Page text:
EU Media Freedom Act: Pressganged
European media in general has been facing a dual threat for over a decade. On one side there are the illiberal governments, especially in Central and Southeast Europe, using increasingly sophisticated means to defenestrate the independent media, while on the other side are the tech giants eating into the traditional media's business.
The result has been a steady deterioration in media pluralism, a rise in violence and intimidation against journalists, and more of what Reporters Without Borders (RSF) has called "creeping news deserts", where journalists are unable to disseminate accurate information to the public.
In its 2021 Press Freedom Index, RSF noted that: "the mechanisms the European Union established to protect fundamental freedoms have yet to loosen Viktor Orban's grip on Hungary's media or halt the draconian measures being taken in other Central European countries."
The new Media Freedom Act, which according to the Commission's work program will be presented in the autumn of 2022, is supposed to remedy that. The European Commission says the legislation will build on the revised Audiovisual Media Services Directive and complement the Digital Services Act package, which sets out a new deal for online media and journalism.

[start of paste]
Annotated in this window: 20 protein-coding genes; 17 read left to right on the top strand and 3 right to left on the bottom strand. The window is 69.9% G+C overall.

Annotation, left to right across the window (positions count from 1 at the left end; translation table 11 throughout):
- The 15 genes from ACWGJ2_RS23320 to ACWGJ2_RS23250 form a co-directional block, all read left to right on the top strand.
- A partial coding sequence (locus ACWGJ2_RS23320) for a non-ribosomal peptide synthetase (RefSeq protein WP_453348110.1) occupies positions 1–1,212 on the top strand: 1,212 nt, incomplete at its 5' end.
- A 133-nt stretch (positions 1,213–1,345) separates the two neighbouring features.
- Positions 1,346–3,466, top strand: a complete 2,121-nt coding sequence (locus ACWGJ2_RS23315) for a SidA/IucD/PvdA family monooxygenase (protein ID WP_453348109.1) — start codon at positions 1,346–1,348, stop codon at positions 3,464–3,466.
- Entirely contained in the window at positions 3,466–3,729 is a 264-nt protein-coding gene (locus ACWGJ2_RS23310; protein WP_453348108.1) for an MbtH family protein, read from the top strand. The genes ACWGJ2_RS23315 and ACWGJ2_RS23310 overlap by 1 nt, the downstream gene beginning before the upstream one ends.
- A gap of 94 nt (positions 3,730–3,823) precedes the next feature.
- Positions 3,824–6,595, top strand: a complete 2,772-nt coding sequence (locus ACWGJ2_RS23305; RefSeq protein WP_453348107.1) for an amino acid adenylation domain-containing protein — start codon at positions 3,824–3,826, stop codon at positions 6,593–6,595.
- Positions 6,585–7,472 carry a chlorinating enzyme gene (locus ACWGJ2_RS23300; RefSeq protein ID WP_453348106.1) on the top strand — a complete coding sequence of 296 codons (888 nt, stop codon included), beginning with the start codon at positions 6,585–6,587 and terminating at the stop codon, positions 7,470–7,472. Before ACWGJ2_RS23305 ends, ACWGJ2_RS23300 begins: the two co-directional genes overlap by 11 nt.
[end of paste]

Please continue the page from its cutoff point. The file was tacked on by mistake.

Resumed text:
"There are signs that the regulatory machinery of the EU is being honed into a much more integrated framework, and that the Media Freedom Act is part of a coherent, deliberate plan to shore up democracy," reckons Dr Damian Tambini, associate professor in the Department of Media and Communications at the London School of Economics.
European Commissioner for Values and Transparency Vera Jourova gives a press conference on proposals to reinforce democracy and the integrity of elections, in Brussels, Belgium, 25...